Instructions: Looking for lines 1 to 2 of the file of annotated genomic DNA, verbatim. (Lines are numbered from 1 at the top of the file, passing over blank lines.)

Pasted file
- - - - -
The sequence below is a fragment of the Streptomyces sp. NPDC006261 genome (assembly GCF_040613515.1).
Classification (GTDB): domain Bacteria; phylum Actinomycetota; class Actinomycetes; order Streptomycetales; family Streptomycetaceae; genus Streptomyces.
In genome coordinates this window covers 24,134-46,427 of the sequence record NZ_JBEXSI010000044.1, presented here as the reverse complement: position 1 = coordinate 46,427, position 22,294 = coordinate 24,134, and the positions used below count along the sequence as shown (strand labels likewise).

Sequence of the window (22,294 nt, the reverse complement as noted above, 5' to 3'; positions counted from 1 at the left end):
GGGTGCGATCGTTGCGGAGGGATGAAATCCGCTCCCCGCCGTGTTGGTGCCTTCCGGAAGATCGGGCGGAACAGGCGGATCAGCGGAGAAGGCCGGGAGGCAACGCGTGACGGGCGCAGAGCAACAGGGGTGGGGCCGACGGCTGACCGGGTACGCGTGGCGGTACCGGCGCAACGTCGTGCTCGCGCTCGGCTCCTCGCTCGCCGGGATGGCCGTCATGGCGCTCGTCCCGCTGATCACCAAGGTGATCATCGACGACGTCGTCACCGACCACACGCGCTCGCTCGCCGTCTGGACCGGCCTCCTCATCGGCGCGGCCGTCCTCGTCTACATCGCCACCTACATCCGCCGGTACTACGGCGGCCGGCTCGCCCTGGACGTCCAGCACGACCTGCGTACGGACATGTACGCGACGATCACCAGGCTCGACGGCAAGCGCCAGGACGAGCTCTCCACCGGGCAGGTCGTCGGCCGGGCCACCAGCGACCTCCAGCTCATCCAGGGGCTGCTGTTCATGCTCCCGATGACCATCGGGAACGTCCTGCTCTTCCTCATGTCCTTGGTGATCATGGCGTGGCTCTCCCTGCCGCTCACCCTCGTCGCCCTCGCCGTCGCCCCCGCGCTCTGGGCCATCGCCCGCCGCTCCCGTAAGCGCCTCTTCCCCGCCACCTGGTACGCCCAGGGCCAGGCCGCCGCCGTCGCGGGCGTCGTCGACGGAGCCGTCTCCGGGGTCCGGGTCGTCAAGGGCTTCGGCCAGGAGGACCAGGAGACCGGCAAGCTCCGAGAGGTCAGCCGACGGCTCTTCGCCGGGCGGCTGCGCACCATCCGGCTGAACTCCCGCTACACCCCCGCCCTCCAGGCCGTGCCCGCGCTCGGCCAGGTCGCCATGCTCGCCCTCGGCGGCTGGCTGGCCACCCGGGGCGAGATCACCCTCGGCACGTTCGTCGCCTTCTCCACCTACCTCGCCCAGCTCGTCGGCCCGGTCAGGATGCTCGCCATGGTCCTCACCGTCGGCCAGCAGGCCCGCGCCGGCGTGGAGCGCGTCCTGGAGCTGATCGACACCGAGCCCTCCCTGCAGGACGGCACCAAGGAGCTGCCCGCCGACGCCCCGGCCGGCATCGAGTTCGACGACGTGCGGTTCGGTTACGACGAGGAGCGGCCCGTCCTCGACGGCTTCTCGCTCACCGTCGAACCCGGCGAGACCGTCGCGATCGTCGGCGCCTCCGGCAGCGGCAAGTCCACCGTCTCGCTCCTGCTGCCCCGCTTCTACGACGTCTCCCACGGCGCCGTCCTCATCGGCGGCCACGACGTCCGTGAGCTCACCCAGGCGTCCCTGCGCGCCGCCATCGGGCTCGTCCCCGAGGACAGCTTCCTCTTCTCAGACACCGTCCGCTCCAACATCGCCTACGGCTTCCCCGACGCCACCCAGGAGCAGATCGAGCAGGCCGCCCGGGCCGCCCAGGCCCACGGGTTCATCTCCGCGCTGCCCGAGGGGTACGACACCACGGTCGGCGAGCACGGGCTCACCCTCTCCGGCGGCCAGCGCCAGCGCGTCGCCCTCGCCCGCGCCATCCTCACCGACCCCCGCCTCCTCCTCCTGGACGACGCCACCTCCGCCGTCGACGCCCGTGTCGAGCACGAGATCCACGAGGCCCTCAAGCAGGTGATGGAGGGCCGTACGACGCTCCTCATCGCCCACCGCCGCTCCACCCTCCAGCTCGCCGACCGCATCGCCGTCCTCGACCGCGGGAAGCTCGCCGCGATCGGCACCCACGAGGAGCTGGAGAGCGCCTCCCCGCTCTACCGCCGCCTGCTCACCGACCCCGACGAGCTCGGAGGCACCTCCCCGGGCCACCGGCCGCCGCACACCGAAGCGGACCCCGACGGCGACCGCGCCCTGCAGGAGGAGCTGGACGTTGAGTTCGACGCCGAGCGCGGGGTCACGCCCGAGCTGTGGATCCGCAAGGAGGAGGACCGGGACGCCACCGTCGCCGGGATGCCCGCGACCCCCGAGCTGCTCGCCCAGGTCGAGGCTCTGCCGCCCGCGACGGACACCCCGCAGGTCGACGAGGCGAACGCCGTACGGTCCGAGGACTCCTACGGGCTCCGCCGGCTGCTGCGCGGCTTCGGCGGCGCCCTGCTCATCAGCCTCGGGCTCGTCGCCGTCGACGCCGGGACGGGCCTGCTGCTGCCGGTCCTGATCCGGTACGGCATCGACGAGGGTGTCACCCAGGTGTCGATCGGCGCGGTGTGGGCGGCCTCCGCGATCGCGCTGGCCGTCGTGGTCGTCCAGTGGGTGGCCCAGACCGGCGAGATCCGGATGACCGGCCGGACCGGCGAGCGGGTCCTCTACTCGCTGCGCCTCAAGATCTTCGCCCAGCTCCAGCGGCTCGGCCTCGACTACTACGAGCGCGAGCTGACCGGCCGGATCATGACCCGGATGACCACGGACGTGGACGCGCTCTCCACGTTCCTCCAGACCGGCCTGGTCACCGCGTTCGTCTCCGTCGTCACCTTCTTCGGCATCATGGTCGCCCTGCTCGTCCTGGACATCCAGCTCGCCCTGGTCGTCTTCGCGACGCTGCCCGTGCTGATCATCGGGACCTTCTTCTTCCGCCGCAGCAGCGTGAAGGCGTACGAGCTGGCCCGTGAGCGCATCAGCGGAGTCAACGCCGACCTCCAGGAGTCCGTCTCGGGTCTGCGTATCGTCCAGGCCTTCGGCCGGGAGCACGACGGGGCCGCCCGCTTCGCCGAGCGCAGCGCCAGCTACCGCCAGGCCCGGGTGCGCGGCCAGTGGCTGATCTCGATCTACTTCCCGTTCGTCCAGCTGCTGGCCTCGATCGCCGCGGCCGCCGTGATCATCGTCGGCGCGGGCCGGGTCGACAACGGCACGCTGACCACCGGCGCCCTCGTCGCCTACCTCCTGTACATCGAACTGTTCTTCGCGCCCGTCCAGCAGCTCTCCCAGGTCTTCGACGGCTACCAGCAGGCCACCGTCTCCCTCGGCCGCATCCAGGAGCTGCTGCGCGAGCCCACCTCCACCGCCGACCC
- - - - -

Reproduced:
The sequence below is a fragment of the Streptomyces sp. NPDC006261 genome (assembly GCF_040613515.1).
Classification (GTDB): domain Bacteria; phylum Actinomycetota; class Actinomycetes; order Streptomycetales; family Streptomycetaceae; genus Streptomyces.